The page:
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In Drug Creation, Less Precious, More Green

Some of the most rare and expensive metals in the world — palladium, platinum, iridium, and even gold — have long been used to create drugs. But now scientists are finding cheaper, greener alternatives.

Building a drug is like constructing a house from small molecules. In this process, precious metals are an essential tool to facilitate, or catalyze, the formation of chemical bonds. Palladium, for example, a rare, silvery-white metal used in many well-known drugs, helps the carbon atoms of two different materials form bonds. Many of today’s drugs, from cancer medications to rheumatoid arthritis treatments, could not be made without the help of these catalysts.

The “Magic Dust” Of Drug Development

While precious metals are the “magic dust to help build drugs,” according to Pfizer chemist Sebastien Monfette, they’re not very sustainable. Miners have to excavate a large amount of land to extract these metals, compared to more abundant materials such as iron or nickel. “We need large quantities of these metals, but they’re not very common in the earth’s crust. It creates a huge amount of pollution to harvest these metals,” said Monfette, who's based at Pfizer’s Groton, Connecticut site. These precious metals are also very expensive.  

Walk into a research lab, and don’t expect to be wowed by gleaming gold bars and shiny rocks. Metal catalysts are used in powder form, by the milligram. Clockwise from top left: Iron, Cobalt, Nickel, Gold, Palladium, Iridium, Rhodium, and Ruthenium. (Courtesy of Sebastien Monfette)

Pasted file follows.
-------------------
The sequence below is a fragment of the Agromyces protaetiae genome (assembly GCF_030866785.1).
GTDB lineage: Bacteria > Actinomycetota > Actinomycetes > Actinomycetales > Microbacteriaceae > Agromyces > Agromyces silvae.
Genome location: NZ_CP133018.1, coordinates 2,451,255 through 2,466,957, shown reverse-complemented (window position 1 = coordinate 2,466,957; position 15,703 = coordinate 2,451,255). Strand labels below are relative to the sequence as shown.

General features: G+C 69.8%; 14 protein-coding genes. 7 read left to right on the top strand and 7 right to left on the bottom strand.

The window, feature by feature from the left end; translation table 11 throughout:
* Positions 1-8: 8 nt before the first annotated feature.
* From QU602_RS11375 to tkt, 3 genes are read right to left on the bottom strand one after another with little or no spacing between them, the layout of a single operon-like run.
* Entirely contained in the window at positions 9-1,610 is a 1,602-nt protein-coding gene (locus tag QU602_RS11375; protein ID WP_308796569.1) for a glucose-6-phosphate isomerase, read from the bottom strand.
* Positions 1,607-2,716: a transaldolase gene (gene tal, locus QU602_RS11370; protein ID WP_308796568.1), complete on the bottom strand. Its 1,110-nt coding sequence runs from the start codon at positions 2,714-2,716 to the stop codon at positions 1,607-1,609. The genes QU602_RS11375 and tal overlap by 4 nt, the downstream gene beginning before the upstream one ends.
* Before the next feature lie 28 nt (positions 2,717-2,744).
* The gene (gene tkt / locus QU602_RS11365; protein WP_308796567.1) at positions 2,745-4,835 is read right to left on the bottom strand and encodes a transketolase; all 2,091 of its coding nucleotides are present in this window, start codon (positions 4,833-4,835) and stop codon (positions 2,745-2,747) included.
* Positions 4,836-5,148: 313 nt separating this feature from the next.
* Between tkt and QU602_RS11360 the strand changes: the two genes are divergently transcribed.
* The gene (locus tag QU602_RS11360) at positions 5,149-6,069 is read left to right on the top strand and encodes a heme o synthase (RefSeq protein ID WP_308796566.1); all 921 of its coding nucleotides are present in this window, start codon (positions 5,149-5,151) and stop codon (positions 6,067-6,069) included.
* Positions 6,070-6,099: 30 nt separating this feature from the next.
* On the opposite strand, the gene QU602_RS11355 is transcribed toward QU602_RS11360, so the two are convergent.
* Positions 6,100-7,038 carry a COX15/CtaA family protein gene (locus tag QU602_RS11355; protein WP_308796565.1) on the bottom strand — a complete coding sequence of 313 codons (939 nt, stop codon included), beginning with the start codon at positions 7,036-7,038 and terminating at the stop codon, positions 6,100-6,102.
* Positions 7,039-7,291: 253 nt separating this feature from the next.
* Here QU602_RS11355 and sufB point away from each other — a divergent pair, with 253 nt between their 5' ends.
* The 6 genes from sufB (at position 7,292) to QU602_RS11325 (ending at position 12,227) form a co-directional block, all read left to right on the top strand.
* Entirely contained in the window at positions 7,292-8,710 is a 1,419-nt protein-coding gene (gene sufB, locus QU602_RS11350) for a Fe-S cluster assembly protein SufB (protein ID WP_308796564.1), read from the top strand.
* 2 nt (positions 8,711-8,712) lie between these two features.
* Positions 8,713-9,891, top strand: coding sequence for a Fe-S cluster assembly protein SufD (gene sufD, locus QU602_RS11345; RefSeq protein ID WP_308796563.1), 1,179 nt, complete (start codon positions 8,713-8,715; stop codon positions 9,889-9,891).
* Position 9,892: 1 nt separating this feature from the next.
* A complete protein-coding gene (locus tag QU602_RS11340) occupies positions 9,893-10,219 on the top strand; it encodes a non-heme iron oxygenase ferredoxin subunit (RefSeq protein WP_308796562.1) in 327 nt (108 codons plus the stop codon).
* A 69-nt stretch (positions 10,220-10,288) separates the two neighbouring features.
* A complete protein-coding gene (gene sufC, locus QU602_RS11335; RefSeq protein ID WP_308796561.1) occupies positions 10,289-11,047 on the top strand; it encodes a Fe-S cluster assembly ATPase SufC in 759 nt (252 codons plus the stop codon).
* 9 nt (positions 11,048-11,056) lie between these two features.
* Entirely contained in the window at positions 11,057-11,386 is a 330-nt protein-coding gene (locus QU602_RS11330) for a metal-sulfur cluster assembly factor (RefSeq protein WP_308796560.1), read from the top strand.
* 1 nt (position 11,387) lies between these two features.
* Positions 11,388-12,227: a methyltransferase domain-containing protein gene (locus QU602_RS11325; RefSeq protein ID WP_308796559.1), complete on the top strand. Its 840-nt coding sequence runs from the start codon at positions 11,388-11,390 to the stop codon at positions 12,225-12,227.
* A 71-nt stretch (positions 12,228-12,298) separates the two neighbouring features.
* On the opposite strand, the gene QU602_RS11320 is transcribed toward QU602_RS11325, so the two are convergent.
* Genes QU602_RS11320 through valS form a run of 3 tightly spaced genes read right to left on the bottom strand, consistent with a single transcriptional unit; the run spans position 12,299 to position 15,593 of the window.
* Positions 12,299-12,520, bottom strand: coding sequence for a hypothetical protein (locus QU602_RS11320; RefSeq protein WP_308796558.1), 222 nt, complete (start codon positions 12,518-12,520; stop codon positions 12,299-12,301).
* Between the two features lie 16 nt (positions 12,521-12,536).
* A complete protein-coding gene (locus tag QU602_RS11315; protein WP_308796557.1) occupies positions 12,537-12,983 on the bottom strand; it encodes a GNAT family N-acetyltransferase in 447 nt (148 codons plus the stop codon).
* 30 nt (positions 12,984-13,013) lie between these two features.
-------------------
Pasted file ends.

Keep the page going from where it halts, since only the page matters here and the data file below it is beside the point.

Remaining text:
Leaner, Greener Chemistry

In search of those alternate supplies, Monfette and his colleagues set out to find a replacement for palladium, which costs up to 3,000 times more than cheaper metals. They chose the non-precious metal nickel, which is much more abundant in the earth, and thus produces less carbon waste in harvesting it, and is less toxic than palladium and therefore generates less waste in the drug purification process. 

But the challenge with using nickel as a catalyst is that it quickly decomposes when exposed to air. “It’s harder to tame and has uncontrollable reactivity,” said Monfette. “Think of the Statue of Liberty (made of copper) or silverware, these metals turn green and brown when exposed to the air because they’re so reactive.”

After a year of testing, in 2015 Monfette and his team published their findings in the journal ACS Catalysis: they created a stable form of nickel, which could prove to be a cheaper, greener catalyst than palladium.  While it’s still being tested for future use, Monfette hopes it helps more of the industry recognize that precious metals can be swapped out for other materials. “With drug discovery, it’s like you’re building a house very quickly,” he said. “And we’re coming up with new, cheaper, more sustainable tools to help do it.”